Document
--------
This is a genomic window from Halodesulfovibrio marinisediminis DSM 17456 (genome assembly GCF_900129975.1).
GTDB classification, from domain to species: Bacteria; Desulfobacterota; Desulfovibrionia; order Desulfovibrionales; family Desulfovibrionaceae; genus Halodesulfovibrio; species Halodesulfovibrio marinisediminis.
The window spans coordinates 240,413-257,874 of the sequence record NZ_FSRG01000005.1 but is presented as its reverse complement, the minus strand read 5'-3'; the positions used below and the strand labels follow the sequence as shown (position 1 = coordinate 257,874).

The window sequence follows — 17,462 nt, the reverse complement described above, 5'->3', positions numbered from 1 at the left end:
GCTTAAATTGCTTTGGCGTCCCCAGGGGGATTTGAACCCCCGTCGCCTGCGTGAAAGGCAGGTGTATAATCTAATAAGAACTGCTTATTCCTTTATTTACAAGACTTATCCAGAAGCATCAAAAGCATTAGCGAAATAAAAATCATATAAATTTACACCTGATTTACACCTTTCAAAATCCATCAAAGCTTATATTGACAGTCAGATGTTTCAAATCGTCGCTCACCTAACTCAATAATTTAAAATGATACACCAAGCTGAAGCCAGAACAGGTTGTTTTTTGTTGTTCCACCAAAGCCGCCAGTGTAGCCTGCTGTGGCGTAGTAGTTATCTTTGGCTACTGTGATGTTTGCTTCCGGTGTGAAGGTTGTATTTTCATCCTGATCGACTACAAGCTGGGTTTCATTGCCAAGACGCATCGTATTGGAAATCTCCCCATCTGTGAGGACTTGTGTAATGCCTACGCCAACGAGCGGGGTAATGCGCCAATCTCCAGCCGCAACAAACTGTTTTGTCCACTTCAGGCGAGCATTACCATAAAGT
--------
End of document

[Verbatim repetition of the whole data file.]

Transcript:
This is a genomic window from Halodesulfovibrio marinisediminis DSM 17456 (genome assembly GCF_900129975.1).
GTDB classification, from domain to species: Bacteria; Desulfobacterota; Desulfovibrionia; order Desulfovibrionales; family Desulfovibrionaceae; genus Halodesulfovibrio; species Halodesulfovibrio marinisediminis.
The window spans coordinates 240,413-257,874 of the sequence record NZ_FSRG01000005.1 but is presented as its reverse complement, the minus strand read 5'-3'; the positions used below and the strand labels follow the sequence as shown (position 1 = coordinate 257,874).

The window sequence follows — 17,462 nt, the reverse complement described above, 5'->3', positions numbered from 1 at the left end:
GCTTAAATTGCTTTGGCGTCCCCAGGGGGATTTGAACCCCCGTCGCCTGCGTGAAAGGCAGGTGTATAATCTAATAAGAACTGCTTATTCCTTTATTTACAAGACTTATCCAGAAGCATCAAAAGCATTAGCGAAATAAAAATCATATAAATTTACACCTGATTTACACCTTTCAAAATCCATCAAAGCTTATATTGACAGTCAGATGTTTCAAATCGTCGCTCACCTAACTCAATAATTTAAAATGATACACCAAGCTGAAGCCAGAACAGGTTGTTTTTTGTTGTTCCACCAAAGCCGCCAGTGTAGCCTGCTGTGGCGTAGTAGTTATCTTTGGCTACTGTGATGTTTGCTTCCGGTGTGAAGGTTGTATTTTCATCCTGATCGACTACAAGCTGGGTTTCATTGCCAAGACGCATCGTATTGGAAATCTCCCCATCTGTGAGGACTTGTGTAATGCCTACGCCAACGAGCGGGGTAATGCGCCAATCTCCAGCCGCAACAAACTGTTTTGTCCACTTCAGGCGAGCATTACCATAAAGT